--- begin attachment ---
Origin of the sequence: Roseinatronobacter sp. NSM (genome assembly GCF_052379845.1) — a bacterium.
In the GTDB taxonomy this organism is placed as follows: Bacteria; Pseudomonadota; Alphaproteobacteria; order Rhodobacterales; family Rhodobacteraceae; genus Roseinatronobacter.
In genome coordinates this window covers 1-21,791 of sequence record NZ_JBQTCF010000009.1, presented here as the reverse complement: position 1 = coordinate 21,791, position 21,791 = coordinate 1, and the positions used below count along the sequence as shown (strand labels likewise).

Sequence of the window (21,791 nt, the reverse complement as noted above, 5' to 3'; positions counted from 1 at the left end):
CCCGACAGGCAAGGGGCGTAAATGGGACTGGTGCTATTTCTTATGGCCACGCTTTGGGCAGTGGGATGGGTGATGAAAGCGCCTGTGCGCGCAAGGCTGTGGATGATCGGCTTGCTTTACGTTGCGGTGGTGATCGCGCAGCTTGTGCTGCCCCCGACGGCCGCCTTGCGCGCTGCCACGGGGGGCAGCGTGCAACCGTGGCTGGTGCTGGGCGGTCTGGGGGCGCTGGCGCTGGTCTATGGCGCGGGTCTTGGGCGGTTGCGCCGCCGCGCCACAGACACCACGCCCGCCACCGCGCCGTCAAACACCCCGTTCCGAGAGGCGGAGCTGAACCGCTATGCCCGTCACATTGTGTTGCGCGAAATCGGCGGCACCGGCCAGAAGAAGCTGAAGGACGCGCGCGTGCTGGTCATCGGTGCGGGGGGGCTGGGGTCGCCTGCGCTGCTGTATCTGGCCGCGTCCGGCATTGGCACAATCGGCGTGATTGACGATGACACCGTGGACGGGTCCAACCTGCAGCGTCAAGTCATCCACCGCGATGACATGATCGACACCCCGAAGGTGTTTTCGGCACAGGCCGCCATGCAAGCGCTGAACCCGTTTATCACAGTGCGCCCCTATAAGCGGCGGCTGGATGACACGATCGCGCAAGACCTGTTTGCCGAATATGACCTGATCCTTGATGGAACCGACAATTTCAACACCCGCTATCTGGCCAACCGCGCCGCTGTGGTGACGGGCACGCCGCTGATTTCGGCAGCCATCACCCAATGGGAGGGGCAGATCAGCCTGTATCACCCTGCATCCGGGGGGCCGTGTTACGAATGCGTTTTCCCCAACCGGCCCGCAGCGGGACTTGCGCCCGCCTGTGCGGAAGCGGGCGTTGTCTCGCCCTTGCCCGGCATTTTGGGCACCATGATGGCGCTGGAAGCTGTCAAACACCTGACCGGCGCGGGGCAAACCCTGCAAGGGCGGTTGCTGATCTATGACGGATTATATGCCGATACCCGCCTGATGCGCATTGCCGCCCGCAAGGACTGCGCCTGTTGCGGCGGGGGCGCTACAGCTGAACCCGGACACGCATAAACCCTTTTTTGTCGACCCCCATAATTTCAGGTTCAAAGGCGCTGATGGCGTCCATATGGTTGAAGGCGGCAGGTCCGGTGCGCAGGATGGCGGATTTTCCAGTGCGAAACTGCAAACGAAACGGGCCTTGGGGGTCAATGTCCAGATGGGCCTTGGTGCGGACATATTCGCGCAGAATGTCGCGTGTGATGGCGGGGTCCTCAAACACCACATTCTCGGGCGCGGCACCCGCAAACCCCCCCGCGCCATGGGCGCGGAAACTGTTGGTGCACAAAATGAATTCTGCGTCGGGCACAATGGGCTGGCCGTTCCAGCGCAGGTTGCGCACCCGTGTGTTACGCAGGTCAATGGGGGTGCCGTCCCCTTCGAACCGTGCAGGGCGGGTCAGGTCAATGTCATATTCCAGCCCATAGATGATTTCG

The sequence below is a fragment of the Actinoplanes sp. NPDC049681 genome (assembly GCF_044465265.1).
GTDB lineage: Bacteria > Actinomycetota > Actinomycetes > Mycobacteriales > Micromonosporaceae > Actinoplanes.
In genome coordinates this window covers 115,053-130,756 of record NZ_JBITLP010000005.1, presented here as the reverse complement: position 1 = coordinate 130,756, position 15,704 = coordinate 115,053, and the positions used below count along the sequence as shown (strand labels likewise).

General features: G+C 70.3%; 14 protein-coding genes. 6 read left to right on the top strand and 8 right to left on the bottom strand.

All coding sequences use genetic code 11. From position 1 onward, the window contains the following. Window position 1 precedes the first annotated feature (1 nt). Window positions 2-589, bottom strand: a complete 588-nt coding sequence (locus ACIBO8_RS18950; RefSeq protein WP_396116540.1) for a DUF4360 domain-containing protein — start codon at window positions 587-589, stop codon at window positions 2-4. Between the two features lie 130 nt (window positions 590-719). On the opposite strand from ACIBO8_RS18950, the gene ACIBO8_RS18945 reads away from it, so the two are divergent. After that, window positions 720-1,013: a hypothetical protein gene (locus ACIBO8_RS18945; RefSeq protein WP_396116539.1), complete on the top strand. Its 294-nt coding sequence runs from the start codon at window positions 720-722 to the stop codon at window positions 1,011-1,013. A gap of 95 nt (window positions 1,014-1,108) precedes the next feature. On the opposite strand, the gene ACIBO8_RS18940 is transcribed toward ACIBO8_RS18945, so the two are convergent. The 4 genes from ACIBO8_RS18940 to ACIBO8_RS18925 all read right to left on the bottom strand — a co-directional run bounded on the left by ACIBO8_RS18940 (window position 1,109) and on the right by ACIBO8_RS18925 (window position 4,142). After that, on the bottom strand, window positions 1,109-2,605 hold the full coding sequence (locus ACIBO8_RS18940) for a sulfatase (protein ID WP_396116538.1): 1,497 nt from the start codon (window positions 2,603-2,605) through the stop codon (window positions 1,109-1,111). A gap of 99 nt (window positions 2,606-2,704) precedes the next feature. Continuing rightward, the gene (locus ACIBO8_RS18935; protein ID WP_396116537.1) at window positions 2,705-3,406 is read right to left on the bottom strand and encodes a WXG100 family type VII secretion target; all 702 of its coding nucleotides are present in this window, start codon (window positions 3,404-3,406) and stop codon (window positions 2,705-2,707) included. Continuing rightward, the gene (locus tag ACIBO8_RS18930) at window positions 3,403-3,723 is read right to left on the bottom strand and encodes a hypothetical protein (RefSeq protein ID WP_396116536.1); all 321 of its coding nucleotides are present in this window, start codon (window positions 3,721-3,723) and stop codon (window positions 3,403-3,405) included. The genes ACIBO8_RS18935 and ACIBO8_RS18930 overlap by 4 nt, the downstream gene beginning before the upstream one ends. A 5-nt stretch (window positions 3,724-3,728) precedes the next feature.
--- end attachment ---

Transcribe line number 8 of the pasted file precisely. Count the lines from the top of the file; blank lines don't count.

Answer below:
In genome coordinates this window covers 115,053-130,756 of record NZ_JBITLP010000005.1, presented here as the reverse complement: position 1 = coordinate 130,756, position 15,704 = coordinate 115,053, and the positions used below count along the sequence as shown (strand labels likewise).